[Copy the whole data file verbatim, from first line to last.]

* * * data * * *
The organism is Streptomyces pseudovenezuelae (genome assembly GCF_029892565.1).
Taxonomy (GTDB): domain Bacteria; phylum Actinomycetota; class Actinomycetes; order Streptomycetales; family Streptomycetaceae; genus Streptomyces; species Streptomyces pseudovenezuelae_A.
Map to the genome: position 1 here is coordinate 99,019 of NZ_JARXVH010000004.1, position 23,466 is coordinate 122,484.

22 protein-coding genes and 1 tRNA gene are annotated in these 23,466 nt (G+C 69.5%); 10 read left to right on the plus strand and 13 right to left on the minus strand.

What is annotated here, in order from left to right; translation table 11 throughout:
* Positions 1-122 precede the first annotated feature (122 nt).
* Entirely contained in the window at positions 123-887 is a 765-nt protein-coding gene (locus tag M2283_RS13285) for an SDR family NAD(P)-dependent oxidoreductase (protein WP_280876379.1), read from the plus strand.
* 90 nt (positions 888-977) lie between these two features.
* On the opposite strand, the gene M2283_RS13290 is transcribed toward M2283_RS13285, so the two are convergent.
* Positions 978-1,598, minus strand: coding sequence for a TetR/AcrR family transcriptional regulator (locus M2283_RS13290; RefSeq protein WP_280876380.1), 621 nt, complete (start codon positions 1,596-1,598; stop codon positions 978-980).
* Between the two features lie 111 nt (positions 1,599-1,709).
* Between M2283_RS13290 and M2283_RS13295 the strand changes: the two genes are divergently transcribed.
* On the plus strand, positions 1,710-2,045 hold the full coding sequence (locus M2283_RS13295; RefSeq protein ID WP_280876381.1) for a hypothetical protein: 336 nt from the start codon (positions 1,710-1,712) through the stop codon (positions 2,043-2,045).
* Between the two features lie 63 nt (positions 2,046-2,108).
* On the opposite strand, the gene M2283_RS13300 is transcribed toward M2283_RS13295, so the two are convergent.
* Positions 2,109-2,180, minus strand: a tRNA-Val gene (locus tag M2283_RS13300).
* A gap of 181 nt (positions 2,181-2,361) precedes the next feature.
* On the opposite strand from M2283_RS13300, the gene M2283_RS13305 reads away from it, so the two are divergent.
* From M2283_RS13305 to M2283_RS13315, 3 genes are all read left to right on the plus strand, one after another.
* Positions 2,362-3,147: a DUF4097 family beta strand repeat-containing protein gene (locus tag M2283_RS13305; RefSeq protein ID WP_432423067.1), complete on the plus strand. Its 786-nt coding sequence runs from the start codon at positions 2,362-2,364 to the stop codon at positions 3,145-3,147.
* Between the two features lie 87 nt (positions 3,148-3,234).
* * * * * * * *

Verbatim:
The organism is Streptomyces pseudovenezuelae (genome assembly GCF_029892565.1).
Taxonomy (GTDB): domain Bacteria; phylum Actinomycetota; class Actinomycetes; order Streptomycetales; family Streptomycetaceae; genus Streptomyces; species Streptomyces pseudovenezuelae_A.
Map to the genome: position 1 here is coordinate 99,019 of NZ_JARXVH010000004.1, position 23,466 is coordinate 122,484.

22 protein-coding genes and 1 tRNA gene are annotated in these 23,466 nt (G+C 69.5%); 10 read left to right on the plus strand and 13 right to left on the minus strand.

What is annotated here, in order from left to right; translation table 11 throughout:
* Positions 1-122 precede the first annotated feature (122 nt).
* Entirely contained in the window at positions 123-887 is a 765-nt protein-coding gene (locus tag M2283_RS13285) for an SDR family NAD(P)-dependent oxidoreductase (protein WP_280876379.1), read from the plus strand.
* 90 nt (positions 888-977) lie between these two features.
* On the opposite strand, the gene M2283_RS13290 is transcribed toward M2283_RS13285, so the two are convergent.
* Positions 978-1,598, minus strand: coding sequence for a TetR/AcrR family transcriptional regulator (locus M2283_RS13290; RefSeq protein WP_280876380.1), 621 nt, complete (start codon positions 1,596-1,598; stop codon positions 978-980).
* Between the two features lie 111 nt (positions 1,599-1,709).
* Between M2283_RS13290 and M2283_RS13295 the strand changes: the two genes are divergently transcribed.
* On the plus strand, positions 1,710-2,045 hold the full coding sequence (locus M2283_RS13295; RefSeq protein ID WP_280876381.1) for a hypothetical protein: 336 nt from the start codon (positions 1,710-1,712) through the stop codon (positions 2,043-2,045).
* Between the two features lie 63 nt (positions 2,046-2,108).
* On the opposite strand, the gene M2283_RS13300 is transcribed toward M2283_RS13295, so the two are convergent.
* Positions 2,109-2,180, minus strand: a tRNA-Val gene (locus tag M2283_RS13300).
* A gap of 181 nt (positions 2,181-2,361) precedes the next feature.
* On the opposite strand from M2283_RS13300, the gene M2283_RS13305 reads away from it, so the two are divergent.
* From M2283_RS13305 to M2283_RS13315, 3 genes are all read left to right on the plus strand, one after another.
* Positions 2,362-3,147: a DUF4097 family beta strand repeat-containing protein gene (locus tag M2283_RS13305; RefSeq protein ID WP_432423067.1), complete on the plus strand. Its 786-nt coding sequence runs from the start codon at positions 2,362-2,364 to the stop codon at positions 3,145-3,147.
* Between the two features lie 87 nt (positions 3,148-3,234).